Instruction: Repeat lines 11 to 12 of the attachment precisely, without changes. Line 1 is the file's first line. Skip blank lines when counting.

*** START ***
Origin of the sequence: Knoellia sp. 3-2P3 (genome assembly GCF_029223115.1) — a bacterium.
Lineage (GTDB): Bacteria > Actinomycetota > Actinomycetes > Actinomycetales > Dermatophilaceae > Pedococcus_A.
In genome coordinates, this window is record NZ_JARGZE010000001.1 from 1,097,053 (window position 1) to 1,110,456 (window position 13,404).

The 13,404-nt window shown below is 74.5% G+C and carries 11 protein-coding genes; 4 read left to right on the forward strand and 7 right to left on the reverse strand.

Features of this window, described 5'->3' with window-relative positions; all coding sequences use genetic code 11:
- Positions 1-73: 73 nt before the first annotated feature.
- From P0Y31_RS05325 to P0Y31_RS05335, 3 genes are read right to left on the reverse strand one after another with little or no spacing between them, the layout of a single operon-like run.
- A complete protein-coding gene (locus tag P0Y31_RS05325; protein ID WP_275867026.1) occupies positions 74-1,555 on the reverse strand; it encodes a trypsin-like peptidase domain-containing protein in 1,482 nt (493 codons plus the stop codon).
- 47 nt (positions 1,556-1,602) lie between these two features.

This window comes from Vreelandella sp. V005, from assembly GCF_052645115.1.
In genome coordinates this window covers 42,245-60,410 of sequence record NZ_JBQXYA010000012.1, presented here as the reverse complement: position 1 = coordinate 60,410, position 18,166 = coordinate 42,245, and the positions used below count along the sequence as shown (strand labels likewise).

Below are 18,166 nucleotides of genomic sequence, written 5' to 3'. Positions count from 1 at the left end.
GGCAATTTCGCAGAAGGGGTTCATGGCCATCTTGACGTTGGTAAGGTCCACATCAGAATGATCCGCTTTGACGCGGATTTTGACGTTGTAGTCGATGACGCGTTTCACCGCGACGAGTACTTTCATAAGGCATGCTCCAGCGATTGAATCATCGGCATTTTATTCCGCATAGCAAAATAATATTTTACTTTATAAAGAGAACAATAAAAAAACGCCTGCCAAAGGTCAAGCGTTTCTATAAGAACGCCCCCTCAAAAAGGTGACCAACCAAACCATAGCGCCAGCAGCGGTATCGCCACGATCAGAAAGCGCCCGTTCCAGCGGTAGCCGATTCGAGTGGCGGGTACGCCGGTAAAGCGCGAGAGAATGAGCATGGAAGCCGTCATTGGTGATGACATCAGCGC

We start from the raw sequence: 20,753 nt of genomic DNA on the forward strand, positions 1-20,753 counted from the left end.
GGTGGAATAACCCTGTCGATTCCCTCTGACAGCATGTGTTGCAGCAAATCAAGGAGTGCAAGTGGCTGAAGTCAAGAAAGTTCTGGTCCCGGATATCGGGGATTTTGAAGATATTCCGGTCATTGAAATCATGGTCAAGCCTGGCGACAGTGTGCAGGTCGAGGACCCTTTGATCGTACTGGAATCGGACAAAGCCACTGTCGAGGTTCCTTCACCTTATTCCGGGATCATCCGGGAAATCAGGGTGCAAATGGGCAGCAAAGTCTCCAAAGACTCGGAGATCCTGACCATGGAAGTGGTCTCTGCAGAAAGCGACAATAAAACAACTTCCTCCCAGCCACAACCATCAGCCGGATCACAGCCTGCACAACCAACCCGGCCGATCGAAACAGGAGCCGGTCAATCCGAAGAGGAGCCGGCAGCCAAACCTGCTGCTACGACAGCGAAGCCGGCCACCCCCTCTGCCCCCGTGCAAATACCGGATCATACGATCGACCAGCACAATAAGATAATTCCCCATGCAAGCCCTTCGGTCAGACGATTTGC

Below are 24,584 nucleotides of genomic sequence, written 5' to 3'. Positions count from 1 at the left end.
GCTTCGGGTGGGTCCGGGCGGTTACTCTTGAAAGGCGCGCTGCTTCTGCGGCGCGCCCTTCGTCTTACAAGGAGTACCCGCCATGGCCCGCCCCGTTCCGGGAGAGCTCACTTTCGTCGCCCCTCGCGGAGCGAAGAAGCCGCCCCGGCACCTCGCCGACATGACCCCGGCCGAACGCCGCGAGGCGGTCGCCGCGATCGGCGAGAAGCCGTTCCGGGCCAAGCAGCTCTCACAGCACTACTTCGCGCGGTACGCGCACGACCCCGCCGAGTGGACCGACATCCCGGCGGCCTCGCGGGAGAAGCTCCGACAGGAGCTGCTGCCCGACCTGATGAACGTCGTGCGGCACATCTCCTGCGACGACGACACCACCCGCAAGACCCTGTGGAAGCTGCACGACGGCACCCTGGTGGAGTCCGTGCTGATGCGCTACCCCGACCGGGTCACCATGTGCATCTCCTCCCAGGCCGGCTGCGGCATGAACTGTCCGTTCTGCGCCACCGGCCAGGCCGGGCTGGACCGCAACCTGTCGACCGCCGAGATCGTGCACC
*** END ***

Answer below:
In genome coordinates this window covers 42,245-60,410 of sequence record NZ_JBQXYA010000012.1, presented here as the reverse complement: position 1 = coordinate 60,410, position 18,166 = coordinate 42,245, and the positions used below count along the sequence as shown (strand labels likewise).

Below are 18,166 nucleotides of genomic sequence, written 5' to 3'. Positions count from 1 at the left end.